The scenes in which Mr. Bumble, the beadle, appears, are full both of humor and of pathos, — the humor coining from the pomposity with which he executes the “ duties ” of his high office, and the pathos from the sufferings of his victims. Mr. Bumble is the impersonation of the abuses of the English parochial system in the management of the poor: a sycophant to those above him, a tyrant to those below him, mean, stupid, greedy, hypocritical, cowardly, and unfeeling; big in body as becomes his station, small in soul as becomes the doing of its business, and endowed with a colossal conceit, which serves him in the place of conscience and gives him supreme selfsatisfaction and self-approval in his daily performance of acts of cruelty and injustice. But he is made by Dickens as ridiculous as he is heartless. When the half-starved Oliver rises against his tormentors, those who have beaten the boy almost to death refer the sudden exhibition of his spirit to madness. On Mrs. Sowerby’s communicating this theory to Mr. Bumble, he, after a few moments of deep meditation, replies, “It’s not Madness, ma’am; it’s Meat.” When a jury brings in a verdict that one of his paupers died of exposure to the cold and want of the common necessaries of life, he is naturally indignant. “ ‘Juries,’ said Mr. Bumble, grasping his cane tightly, as was his wont when working into a passion, ‘juries is ineddicated, vulgar, groveling wretches.’ ” He tells Mrs. Mann, who conducts a farm for the raising of pauper children, that he “ inwented ” the idea of naming the foundlings of the workhouse in alphabetical order. “The last,” he says, “was a S, — Swubble, I named him. This was a T, — Twist, I named him. The next one as comes will be Unwin, and the next Vilkins. I have got names ready-made to the end of the alphabet, and all the way through it again, when we come to Z. ” “ Why, you are quite
a literary character, sir!” said the admiring Mrs. Mann. “Well, well,” replied the beadle, “perhaps I may be. Perhaps I may be, Mrs. Mann.” When, towards the end of the book, his knavery is on the point of exposure, he cringes to the party assembled at Mr. Brownlow’s with a hypocritical sycophancy that is deliciously absurd and awkward. “ Do my hi’s deceive me! ” he exclaims, “ or is that little Oliver? . . . Can’t I be supposed to feel — I as brought him up porochially — when I see him a-setting here among ladies and gentlemen of the very affablest description? I always loved that boy as if he’d been my — my — my own grandfather! . . . Master Oliver, my dear, you remember the blessed gentleman in the white waistcoat ? Ah! he went to heaven last week, in a oak coffin with plated handles, Oliver.” Mr. Bumble is not a father, but if it had pleased Dickens to give him a son, nobody could have filled that position more appropriately than the charity boy of the novel, Noah Claypole, the most consummate of all actual or possible sneaks.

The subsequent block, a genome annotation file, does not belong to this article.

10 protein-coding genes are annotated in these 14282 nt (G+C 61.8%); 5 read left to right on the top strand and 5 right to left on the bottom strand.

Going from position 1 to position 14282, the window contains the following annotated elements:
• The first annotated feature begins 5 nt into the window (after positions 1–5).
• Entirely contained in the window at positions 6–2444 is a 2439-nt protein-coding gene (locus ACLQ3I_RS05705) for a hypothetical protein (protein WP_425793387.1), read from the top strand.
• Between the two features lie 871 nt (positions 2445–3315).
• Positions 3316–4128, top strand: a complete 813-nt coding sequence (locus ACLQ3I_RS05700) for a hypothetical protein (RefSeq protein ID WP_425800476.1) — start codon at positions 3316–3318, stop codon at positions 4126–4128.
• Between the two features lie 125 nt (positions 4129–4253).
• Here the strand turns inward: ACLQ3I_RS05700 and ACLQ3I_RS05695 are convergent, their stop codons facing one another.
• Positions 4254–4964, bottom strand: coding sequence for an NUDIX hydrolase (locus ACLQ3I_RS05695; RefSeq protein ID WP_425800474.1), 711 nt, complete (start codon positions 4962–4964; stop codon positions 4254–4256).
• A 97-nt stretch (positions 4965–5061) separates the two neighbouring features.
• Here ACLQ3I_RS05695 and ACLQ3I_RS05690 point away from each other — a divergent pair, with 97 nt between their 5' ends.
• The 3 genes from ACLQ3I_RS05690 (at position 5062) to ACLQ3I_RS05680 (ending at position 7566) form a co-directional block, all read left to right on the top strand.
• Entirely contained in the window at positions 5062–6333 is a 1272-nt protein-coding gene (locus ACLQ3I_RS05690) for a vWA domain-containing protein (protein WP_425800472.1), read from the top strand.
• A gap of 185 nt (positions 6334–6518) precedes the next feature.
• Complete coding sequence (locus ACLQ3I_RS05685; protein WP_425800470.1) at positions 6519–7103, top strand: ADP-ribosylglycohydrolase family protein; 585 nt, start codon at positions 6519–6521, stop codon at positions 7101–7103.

Dickens, in his preface to Oliver Twist, replies with some heat to those “ refined and delicate people ” who had objected to his introduction of such creatures as Fagin and Sikes and Nancy into the hook, as equally offensive to good morals and good taste. After justifying his selection of such persons for romantic treatment, he bluntly tells his censors that he has no respect for their opinion, does not covet their approval, and does not write for their amusement.
“I venture,” he adds, “ to say this without reserve : for I am not aware of any writer in our language, having a respect for himself or held in any respect by his posterity, who has ever descended to the taste of this fastidious class.” Certainly the reading of Oliver Twist can corrupt nobody. The representation of criminals is vivid and true, but what is wicked is not associated with what is alluring, and the moral tone and purpose are often inartistically obvious. The morality of the novel is not only sound, but the moral taste of the writer, his fine sense of what is becoming, prevents him from putting into the mouths of his criminal characters language which would be appropriate to them; language which Fielding and Smollett would not have hesitated to use, but which the manners of our day have banished from contemporary books. That he should have portrayed such characters in their hideous reality, and still should have denied to them their favorite outlets of expression in ribaldry and blasphemy, proves both his skill in characterization and his instinctive perception of the verbal proprieties demanded by modern taste. Dickens, however, was never on more perilous ground than in this novel; and that he escaped certain dangers inherent in its design is evident from the failure of a host of imitators, whom his success stimulated, to make their romances of rascality either morally or artistically justifiable.
Edwin P. Whipple.